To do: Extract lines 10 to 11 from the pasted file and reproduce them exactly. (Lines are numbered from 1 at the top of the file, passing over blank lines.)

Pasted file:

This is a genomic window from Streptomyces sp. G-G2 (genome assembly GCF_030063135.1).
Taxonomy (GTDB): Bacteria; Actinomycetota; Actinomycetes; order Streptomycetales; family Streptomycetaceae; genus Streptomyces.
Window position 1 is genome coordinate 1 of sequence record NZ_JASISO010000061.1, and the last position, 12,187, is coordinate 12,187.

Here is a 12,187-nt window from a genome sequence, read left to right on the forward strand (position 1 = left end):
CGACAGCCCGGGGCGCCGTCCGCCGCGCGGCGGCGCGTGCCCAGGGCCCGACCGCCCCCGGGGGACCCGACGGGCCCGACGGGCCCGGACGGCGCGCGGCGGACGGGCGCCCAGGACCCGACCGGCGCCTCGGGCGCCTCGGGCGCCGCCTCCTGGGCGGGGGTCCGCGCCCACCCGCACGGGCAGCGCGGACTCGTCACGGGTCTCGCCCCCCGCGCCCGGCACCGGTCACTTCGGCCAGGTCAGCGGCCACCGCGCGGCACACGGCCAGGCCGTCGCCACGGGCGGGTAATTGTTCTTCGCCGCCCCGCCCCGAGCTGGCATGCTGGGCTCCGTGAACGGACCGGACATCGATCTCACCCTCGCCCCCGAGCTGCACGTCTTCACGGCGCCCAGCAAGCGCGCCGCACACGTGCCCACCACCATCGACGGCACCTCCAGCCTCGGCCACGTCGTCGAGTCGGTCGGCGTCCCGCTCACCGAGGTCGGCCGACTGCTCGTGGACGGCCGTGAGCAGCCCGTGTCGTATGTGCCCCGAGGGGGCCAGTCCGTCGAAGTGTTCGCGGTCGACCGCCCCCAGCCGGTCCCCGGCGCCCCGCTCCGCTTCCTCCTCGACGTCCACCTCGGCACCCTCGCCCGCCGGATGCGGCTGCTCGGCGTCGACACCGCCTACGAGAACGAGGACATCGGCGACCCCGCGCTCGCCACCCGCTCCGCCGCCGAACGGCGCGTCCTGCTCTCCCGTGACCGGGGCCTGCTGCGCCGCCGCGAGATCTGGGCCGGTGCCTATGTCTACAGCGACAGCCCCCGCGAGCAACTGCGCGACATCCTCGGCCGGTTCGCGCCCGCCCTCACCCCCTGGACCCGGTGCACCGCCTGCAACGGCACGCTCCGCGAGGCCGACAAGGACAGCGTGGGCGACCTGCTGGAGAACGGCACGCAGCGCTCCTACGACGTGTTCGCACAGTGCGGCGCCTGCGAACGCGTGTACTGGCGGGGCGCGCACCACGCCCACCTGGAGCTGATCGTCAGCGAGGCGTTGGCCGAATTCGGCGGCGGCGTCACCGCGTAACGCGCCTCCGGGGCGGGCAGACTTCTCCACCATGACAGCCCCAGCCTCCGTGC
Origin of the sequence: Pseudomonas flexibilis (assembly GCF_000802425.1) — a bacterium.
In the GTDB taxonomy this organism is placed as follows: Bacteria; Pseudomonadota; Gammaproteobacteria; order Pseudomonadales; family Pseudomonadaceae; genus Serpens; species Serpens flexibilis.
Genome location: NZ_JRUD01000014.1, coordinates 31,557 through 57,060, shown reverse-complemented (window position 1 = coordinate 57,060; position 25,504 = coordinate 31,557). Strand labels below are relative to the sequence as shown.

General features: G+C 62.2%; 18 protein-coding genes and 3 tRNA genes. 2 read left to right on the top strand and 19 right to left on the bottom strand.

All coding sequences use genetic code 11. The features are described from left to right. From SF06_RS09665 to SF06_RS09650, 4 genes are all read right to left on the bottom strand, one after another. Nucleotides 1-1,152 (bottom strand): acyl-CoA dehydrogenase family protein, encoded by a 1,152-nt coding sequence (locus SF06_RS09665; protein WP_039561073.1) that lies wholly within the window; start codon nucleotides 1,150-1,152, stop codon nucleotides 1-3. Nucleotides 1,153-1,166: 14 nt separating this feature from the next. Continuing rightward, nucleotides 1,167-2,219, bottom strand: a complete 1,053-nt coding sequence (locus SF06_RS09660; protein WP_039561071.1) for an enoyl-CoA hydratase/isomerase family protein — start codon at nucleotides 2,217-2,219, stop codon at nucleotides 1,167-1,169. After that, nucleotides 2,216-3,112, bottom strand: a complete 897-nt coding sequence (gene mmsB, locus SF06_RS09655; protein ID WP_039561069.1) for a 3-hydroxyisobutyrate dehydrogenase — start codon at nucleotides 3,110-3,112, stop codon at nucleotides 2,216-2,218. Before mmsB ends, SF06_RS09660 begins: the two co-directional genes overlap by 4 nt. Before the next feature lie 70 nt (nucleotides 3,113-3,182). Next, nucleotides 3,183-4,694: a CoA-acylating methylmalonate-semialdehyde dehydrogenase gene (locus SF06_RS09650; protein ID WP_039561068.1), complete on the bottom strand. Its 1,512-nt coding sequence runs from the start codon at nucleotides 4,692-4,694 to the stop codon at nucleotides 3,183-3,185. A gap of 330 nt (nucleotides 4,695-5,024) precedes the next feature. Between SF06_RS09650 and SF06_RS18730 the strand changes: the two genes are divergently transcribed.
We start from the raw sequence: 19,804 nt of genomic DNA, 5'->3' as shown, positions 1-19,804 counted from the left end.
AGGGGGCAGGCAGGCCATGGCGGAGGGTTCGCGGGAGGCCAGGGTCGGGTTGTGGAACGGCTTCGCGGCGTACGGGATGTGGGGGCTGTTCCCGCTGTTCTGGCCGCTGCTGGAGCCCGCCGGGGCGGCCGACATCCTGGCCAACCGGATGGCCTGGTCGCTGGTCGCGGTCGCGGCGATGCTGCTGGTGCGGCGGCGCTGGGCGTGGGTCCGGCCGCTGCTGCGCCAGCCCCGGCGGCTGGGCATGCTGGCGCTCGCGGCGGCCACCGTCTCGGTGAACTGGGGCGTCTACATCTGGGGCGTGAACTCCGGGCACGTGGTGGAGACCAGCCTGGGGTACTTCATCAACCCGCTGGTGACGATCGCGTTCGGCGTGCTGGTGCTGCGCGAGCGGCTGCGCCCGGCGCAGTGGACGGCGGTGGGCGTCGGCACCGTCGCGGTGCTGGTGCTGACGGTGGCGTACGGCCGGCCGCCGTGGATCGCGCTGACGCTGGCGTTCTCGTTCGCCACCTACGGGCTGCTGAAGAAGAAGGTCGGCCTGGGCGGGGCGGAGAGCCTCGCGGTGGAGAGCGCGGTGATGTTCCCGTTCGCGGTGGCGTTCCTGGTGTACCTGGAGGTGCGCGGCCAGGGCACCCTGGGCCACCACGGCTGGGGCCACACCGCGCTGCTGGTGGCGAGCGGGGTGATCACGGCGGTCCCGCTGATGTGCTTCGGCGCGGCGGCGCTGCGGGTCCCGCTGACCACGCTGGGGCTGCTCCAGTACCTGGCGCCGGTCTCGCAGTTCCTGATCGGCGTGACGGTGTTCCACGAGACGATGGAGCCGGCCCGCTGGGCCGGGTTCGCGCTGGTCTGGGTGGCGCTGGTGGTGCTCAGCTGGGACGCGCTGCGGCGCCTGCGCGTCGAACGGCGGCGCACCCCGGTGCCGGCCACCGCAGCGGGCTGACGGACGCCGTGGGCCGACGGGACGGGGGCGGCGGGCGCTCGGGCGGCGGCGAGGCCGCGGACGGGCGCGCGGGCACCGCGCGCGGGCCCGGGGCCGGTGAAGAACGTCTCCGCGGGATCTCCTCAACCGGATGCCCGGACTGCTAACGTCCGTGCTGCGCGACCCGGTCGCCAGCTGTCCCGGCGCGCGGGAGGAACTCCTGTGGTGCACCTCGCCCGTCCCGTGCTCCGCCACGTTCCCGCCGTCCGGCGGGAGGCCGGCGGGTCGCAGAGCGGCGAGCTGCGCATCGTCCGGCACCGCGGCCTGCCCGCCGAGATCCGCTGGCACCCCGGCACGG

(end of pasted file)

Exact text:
All coding sequences use genetic code 11. The features are described from left to right. From SF06_RS09665 to SF06_RS09650, 4 genes are all read right to left on the bottom strand, one after another. Nucleotides 1-1,152 (bottom strand): acyl-CoA dehydrogenase family protein, encoded by a 1,152-nt coding sequence (locus SF06_RS09665; protein WP_039561073.1) that lies wholly within the window; start codon nucleotides 1,150-1,152, stop codon nucleotides 1-3. Nucleotides 1,153-1,166: 14 nt separating this feature from the next. Continuing rightward, nucleotides 1,167-2,219, bottom strand: a complete 1,053-nt coding sequence (locus SF06_RS09660; protein WP_039561071.1) for an enoyl-CoA hydratase/isomerase family protein — start codon at nucleotides 2,217-2,219, stop codon at nucleotides 1,167-1,169. After that, nucleotides 2,216-3,112, bottom strand: a complete 897-nt coding sequence (gene mmsB, locus SF06_RS09655; protein ID WP_039561069.1) for a 3-hydroxyisobutyrate dehydrogenase — start codon at nucleotides 3,110-3,112, stop codon at nucleotides 2,216-2,218. Before mmsB ends, SF06_RS09660 begins: the two co-directional genes overlap by 4 nt. Before the next feature lie 70 nt (nucleotides 3,113-3,182). Next, nucleotides 3,183-4,694: a CoA-acylating methylmalonate-semialdehyde dehydrogenase gene (locus SF06_RS09650; protein ID WP_039561068.1), complete on the bottom strand. Its 1,512-nt coding sequence runs from the start codon at nucleotides 4,692-4,694 to the stop codon at nucleotides 3,183-3,185. A gap of 330 nt (nucleotides 4,695-5,024) precedes the next feature. Between SF06_RS09650 and SF06_RS18730 the strand changes: the two genes are divergently transcribed.
We start from the raw sequence: 19,804 nt of genomic DNA, 5'->3' as shown, positions 1-19,804 counted from the left end.